The first example has left an imprint on me that will last my lifetime. Many years ago, I worked for a community therapy agency which engaged in some of the most difficult therapeutic work around. It required a high level of professional knowledge and skill, as we were working in the area of trauma and abuse, as well as a high level of personal development in order to deal with the effects of vicarious traumatisation. The work was systemic, and therefore multi-disciplinary, in nature, in other words, it involved the person’s wider system including family and extended family, school and/or workplace, recreational activities, government agencies and other health providers. This was not work done in silos. We were a diverse and cross-functional team and cases were handled collaboratively at weekly meetings. Because of what was required of us in order to do the work effectively, there was a strong need to attend to our own team development. Apart from the actual work we did, we also devoted a significant amount of time to building and nurturing our team. In a working month, I would guess that we would have spent at least eight hours together purely on maintaining team “hygiene”. We reflected on our relationships with each other and the impact of those on our abilities to work well.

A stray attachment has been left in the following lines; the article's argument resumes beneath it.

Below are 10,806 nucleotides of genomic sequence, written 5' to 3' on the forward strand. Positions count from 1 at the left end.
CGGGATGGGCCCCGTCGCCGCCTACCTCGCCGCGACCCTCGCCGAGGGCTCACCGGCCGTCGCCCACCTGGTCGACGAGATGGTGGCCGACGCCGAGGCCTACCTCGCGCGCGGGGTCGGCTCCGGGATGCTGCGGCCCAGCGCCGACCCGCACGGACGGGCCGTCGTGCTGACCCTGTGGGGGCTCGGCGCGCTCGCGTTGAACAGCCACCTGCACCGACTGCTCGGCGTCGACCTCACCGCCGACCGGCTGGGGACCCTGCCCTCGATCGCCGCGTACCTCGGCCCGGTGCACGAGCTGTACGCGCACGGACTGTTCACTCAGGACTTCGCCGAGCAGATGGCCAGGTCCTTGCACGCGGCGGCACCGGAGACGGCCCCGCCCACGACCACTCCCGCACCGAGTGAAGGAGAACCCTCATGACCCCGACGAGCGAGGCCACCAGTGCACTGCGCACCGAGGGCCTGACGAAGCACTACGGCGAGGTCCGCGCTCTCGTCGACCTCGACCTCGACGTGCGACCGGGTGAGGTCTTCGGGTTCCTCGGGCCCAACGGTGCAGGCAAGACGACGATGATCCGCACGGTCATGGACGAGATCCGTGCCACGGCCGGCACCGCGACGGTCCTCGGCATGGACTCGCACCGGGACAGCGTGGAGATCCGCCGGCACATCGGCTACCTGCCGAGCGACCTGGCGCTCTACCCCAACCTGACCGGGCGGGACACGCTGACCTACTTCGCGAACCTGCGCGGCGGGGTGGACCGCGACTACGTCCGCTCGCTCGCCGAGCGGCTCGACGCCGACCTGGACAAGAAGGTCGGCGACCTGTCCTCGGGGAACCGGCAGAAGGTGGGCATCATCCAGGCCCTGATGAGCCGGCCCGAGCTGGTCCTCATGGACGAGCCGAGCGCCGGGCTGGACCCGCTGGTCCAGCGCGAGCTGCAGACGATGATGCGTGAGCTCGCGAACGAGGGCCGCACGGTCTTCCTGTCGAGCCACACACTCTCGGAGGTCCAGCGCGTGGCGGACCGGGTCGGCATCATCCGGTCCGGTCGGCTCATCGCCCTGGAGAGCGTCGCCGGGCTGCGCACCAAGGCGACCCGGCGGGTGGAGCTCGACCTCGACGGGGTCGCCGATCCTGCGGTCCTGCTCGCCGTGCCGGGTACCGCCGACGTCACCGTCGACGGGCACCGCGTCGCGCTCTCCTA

Katzenbach and Smith came up with a simple and clear definition of team: “a small number of people with complementary skills who are committed to a common purpose, set of performance goals, and approach for which they hold themselves mutually accountable.” Many groups in the workplace might say that they fit these criteria, however I’m not so sure that they are in the high-performing category. Beyond this definition, I believe, there is a spirit or essence which identifies groups as high-performing (HP) teams. An HP team will be leader-full; various members will, at times, take up leadership. Each person will, in different moments, bring forward their specialist expertise around particular topics or issues or take the lead in facilitating some decision-making or drive the team to grapple with something they feel is significant. HP teams work have a deep commitment to the vision of their organisation and strive towards objectives they set themselves and that are in line with this bigger picture, rather than simply achieve work outputs mandated by the hierarchy. HP teams are characterised by open discussions and collaborative problem-solving; working groups attend efficient meetings. HP teams have robust, honest discussions and have highly developed interpersonal skills to manage through these sticky times. HP teams are genuinely mutually accountable whereas working groups take individual accountability; in an HP, everyone (and I mean everyone) takes an active interest in the achievement of the team’s objectives and behaves in a way which demonstrates their inextricable connectedness. All of these were true in the team I belonged to, however, the one thing that really identified my team as an HP team to me was this: everyone looked forward to coming to work so that we could be with each other and, together, meet the challenges of the work. In the many working groups I’ve belonged to, while there were some really enjoyable working relationships, they were based more on personal affinity and we all came to work because we had to.